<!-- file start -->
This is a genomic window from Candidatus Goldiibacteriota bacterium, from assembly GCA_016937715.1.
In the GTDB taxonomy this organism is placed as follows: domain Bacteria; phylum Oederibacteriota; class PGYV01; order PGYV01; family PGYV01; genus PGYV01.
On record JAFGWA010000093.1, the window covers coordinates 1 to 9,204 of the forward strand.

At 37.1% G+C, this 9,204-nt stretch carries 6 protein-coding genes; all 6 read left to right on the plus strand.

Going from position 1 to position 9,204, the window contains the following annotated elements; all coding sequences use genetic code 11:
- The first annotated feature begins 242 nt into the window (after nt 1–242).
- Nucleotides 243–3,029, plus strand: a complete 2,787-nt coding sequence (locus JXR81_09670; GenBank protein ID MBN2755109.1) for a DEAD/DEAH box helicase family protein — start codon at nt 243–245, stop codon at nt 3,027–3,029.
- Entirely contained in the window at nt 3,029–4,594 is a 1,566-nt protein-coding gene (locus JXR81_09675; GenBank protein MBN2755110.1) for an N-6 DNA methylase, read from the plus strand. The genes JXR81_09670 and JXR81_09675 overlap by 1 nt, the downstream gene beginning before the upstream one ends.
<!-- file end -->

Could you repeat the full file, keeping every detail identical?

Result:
This is a genomic window from Candidatus Goldiibacteriota bacterium, from assembly GCA_016937715.1.
In the GTDB taxonomy this organism is placed as follows: domain Bacteria; phylum Oederibacteriota; class PGYV01; order PGYV01; family PGYV01; genus PGYV01.
On record JAFGWA010000093.1, the window covers coordinates 1 to 9,204 of the forward strand.

At 37.1% G+C, this 9,204-nt stretch carries 6 protein-coding genes; all 6 read left to right on the plus strand.

Going from position 1 to position 9,204, the window contains the following annotated elements; all coding sequences use genetic code 11:
- The first annotated feature begins 242 nt into the window (after nt 1–242).
- Nucleotides 243–3,029, plus strand: a complete 2,787-nt coding sequence (locus JXR81_09670; GenBank protein ID MBN2755109.1) for a DEAD/DEAH box helicase family protein — start codon at nt 243–245, stop codon at nt 3,027–3,029.
- Entirely contained in the window at nt 3,029–4,594 is a 1,566-nt protein-coding gene (locus JXR81_09675; GenBank protein MBN2755110.1) for an N-6 DNA methylase, read from the plus strand. The genes JXR81_09670 and JXR81_09675 overlap by 1 nt, the downstream gene beginning before the upstream one ends.